Overall, the amount of protein consumed in a meat-eating diet exceeds substantially the recommended daily protein intake.  

When you are asking yourself if you are getting enough protein, be sure that in fact, you are having too much of it. And too much is never a good thing. From the other side, when one is asking where do vegans take their protein, he/she might be surprised to see that vegans take as much protein as they need, without exceeding the recommended intake and therefore enjoying the benefits of a balanced and healthy diet.

Daily protein intake in a vegan diet

  • Chocolate banana pancake – 2.5 gr
  • One cup of almond/soy/rice milk – 1/8/0.3 gr respectively
  • Vegan tofu omelet – 14 gr
  • Vegan chickpea omelet – 13 gr
  • Peanut butter toast – 8 gr
  • Oats cooked 1 cup – 11 gr
  • Egyptian Breakfast (fava beans) – 19 gr
  • + 10 gr of various nuts and seeds – 8 gr

The recipes are endless, but the above examples are enough to show that the vegan breakfast protein intake will range between 15 to 25 gr.

  • Vegan Taco Soup – 12 gr
  • Spicy Black Bean & Potato Soup – 12 gr
  • French Vegetable Barley Soup – 5 gr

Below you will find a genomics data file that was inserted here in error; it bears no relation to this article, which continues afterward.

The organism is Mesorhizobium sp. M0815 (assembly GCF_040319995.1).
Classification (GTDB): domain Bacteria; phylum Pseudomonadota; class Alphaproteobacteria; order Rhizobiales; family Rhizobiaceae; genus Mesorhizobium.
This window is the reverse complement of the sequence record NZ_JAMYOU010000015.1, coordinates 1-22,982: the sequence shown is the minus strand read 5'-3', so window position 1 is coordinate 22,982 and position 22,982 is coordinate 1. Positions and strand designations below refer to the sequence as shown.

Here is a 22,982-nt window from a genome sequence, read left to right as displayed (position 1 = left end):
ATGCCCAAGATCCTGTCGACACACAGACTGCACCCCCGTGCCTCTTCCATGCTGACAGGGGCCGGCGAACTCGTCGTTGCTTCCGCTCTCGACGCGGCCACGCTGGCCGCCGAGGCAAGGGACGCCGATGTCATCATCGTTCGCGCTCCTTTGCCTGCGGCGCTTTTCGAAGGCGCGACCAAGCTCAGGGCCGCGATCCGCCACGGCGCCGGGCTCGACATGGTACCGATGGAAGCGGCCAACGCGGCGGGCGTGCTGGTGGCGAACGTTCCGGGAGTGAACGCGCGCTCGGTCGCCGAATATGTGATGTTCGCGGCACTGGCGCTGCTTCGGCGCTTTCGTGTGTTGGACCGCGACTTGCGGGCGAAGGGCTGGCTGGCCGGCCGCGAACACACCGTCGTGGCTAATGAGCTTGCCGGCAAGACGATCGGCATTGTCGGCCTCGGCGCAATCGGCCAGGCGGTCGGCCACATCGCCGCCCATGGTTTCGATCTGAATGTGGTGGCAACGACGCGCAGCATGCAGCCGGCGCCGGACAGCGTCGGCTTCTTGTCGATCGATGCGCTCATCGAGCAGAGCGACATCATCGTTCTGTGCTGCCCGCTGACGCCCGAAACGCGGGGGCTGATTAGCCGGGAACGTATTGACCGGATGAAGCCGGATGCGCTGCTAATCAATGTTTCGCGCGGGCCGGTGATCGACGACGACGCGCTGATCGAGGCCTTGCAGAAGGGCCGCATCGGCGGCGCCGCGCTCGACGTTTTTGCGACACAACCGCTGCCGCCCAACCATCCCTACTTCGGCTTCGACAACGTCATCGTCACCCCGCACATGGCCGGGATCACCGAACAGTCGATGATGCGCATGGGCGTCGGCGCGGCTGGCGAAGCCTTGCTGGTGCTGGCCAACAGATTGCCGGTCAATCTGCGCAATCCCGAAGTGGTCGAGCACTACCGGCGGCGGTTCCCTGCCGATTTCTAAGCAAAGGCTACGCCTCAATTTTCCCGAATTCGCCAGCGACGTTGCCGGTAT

• One serving of lentils – no matter the recipe – 10 gr
  • Vegan beans and salad – 10 gr
  • Vegan red beans and rice – 14 gr
  • Chili beans – 12 gr
  • Cauliflower soup – 7 gr
  • Vegan zucchini-broccoli lasagna – 23 gr
  • Vegetable Risotto – 8 gr
  • 2 roasted eggplant slices with ingredients – 5 gr

No need to mention more recipes, the point is clear. Estimated: 20 – 40 gr.


Dinner will not be much different – other recipes with similar amounts of protein: 10-25 gr per serving for a medium weight with medium physical activity.

Risks associated with chronic protein over-consumption

If you are having too much protein, you most probably feel intestinal discomfort and indigestion, constipation or diarrhea, unexplained exhaustion, headache, dehydration, irritability, etc.